The Perils Of Whistleblowing: Fired B-School Professor Fights Reputational Damage

The University of Missouri-Kansas City Bloch School of Management fired professor Richard Arend in December 2016. A year later he sued — and his lawsuit still hasn’t been heard in court

Richard Arend is trying to set the record straight. But what he calls a concerted effort by his former employer to spread lies about him is making that very difficult. 

So is the slow pace of the lawsuit he filed against the school that dismissed him.

Arend, a professor of strategy and entrepreneurship who has published two books and numerous academic papers, was dismissed in 2016 by the University of Missouri-Kansas City Bloch School of Management for what the school characterized as “a demonstrated substantial lack of fitness in the professional capacity as a teacher and researcher.” Arend, however, contends that he was fired for being a whistleblower. 

“No student has ever filed any formal complaint against me,” says Arend, now the LL Bean/Lee Surace chair in strategic management at the University of Southern Maine School of Business. “Although the University of Missouri System contends the dismissal is about a ‘lack of fitness,’ no evidence of any lack of fitness in research, teaching, or service was ever provided — and no witnesses from the Bloch School were produced by UMKC during their trial-by-committee.”


Richard Arend

Arend was promoted to full professor at the Bloch School in June 2013. His final dismissal appeal to the system was rejected by the school in December 2016. What happened between those dates is a lesson in the lengths a school will go to get rid of a tenured professor who can only be removed for “cause.”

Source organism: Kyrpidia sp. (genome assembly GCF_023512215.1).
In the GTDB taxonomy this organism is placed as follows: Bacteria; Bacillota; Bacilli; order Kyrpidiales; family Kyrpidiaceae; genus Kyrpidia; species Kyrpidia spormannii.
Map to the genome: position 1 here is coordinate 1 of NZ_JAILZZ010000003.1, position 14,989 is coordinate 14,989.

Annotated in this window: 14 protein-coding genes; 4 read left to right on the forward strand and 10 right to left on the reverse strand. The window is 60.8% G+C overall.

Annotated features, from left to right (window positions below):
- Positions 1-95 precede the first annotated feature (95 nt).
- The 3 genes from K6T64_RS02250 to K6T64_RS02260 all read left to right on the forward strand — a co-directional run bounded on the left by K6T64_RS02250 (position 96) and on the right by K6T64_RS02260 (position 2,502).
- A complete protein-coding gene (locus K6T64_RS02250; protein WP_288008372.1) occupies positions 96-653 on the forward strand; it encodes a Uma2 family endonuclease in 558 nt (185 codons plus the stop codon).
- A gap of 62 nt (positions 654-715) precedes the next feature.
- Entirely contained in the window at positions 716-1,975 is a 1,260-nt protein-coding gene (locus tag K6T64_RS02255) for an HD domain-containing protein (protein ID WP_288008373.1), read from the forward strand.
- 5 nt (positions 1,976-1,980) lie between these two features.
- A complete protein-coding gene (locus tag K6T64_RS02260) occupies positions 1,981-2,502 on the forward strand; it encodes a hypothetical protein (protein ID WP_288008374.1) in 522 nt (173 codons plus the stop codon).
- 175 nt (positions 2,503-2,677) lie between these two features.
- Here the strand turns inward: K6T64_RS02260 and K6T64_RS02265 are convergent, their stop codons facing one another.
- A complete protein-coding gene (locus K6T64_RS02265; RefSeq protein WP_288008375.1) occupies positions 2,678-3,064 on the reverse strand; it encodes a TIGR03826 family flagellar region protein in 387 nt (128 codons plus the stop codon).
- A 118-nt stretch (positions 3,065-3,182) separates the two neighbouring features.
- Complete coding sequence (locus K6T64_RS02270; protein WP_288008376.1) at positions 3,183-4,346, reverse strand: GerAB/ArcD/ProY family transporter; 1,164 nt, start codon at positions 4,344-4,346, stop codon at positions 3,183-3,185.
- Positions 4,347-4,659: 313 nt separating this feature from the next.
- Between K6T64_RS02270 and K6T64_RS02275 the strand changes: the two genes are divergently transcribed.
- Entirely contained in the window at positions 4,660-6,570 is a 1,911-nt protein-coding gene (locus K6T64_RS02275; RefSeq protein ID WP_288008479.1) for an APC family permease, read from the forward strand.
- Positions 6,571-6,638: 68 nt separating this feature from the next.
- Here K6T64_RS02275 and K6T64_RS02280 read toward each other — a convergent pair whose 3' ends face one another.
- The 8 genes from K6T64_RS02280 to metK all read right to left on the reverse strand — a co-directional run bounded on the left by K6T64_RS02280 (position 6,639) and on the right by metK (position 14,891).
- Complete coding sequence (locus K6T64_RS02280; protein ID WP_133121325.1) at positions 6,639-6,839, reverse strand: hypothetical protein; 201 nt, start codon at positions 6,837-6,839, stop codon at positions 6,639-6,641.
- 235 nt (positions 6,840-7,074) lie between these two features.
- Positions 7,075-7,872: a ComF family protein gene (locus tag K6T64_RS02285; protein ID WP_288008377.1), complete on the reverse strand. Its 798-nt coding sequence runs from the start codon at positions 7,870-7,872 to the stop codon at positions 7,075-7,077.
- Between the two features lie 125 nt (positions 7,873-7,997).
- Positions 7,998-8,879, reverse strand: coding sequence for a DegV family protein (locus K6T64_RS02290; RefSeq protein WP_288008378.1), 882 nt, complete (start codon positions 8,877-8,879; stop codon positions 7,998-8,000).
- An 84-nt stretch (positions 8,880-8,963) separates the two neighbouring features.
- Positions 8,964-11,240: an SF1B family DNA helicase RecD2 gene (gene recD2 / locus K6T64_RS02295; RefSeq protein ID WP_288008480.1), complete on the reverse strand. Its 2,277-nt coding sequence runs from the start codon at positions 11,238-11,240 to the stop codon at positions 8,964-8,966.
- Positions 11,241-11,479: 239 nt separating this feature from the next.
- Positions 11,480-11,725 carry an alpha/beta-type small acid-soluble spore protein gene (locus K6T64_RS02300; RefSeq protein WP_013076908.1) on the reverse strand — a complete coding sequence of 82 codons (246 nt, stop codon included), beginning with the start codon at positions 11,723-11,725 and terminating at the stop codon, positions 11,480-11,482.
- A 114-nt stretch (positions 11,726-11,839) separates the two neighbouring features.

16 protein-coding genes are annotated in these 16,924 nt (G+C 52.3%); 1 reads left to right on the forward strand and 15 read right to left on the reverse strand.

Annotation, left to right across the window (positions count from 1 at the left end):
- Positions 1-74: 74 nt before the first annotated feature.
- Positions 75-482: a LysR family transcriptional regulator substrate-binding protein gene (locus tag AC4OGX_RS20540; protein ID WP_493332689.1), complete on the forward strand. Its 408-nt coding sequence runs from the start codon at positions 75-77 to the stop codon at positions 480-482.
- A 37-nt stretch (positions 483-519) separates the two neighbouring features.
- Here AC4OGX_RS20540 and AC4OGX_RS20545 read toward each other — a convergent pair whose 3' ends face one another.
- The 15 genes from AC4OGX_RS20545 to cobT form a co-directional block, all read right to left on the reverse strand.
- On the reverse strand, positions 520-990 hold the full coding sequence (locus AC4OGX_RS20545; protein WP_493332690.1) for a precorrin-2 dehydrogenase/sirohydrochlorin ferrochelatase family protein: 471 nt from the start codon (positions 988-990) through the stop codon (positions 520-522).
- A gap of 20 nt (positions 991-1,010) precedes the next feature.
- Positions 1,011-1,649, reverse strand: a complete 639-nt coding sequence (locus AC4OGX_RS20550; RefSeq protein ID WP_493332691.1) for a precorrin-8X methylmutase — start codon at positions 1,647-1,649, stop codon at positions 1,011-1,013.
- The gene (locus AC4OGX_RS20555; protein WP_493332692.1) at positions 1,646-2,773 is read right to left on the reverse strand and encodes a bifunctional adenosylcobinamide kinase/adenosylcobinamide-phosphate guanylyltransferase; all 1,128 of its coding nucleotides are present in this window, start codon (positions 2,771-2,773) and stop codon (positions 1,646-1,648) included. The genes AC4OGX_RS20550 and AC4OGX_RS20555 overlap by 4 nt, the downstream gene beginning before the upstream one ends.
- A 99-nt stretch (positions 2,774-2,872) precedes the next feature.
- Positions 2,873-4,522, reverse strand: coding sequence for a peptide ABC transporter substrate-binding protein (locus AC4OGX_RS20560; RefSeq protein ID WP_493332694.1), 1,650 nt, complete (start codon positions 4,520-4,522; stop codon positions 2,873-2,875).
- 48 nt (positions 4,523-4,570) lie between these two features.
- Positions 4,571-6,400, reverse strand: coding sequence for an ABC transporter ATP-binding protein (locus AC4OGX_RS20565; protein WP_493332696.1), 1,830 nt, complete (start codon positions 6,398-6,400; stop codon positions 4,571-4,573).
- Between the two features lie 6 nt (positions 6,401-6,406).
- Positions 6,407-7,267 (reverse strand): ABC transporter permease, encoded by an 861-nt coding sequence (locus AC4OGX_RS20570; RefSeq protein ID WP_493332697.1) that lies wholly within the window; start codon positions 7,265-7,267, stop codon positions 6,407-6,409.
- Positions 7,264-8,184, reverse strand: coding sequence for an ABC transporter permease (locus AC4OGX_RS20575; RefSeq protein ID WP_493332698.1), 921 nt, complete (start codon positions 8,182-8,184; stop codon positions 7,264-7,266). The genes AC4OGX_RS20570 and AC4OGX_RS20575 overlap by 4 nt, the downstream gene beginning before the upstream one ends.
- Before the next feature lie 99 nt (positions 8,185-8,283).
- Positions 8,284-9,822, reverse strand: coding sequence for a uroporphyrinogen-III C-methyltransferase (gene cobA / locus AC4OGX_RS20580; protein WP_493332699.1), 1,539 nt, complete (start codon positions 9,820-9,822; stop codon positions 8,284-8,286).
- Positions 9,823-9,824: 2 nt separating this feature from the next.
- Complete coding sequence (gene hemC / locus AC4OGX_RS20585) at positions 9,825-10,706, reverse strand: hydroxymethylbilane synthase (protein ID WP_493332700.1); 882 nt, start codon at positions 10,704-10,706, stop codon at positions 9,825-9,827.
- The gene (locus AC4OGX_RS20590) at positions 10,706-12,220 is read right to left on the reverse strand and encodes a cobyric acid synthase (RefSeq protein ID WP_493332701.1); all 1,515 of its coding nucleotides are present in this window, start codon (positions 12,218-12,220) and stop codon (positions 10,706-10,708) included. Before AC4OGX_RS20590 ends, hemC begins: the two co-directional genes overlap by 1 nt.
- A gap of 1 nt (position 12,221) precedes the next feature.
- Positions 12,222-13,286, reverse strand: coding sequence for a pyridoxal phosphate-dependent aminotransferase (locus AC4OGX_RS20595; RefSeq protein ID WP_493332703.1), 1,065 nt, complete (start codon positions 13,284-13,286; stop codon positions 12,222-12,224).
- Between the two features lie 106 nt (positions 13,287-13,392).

In July 2014, the Kansas City Star published the first reports of what it characterized as a systematic and orchestrated inflation and falsification of data at the Bloch School that led to undeserved accolades, including a world No. 1 ranking in 2012 for research in innovation management from the Journal of Product Innovation Management and four years of top-25 rankings in entrepreneurship from the Princeton Review. One primary source for the newspaper’s award-winning articles was Richard Arend.

Arend’s whistleblowing was effective: The school was remonstrated by the Journal and stripped of its Princeton Review rankings. But Arend didn’t let up, calling for the school to return an award from the U.S. Association for Small Business and Entrepreneurship that he said also was awarded based on false data. 

As reported by the Star and later by Poets&Quants, Arend’s efforts to undo the unearned plaudits may have cost him his job. Shortly after the first reports, he says, the governor of Missouri ordered an inquiry; in November 2015, the school began the lengthy dismissal process. That involved “the usual internal kangaroo court committee hearings devoid of any due process like discovery or giving testimony under oath” — and it was prosecuted by the then-provost, “who held power over the faculty jury’s pay and promotions.”

Because he was tenured, Arend could only be dismissed for cause — and he insists that the school manufactured the cause to get rid of him. What UMKC cited as causes for the dismissal are flagrantly false, says Arend.

“The statements made by UMKC about my performance not meeting the standards of teaching and research were simply wrong,” he tells Poets&Quants. “I proved they did exceed those standards and that was not ever questioned. Instead, the committee was directed to other issues, mostly made up by the same people who allegedly perpetrated the frauds at the school. For example, lies about student complaints originated from Michael Song – the main faculty member I had blown the whistle on. UMKC knew this and did not inform the committee jury.”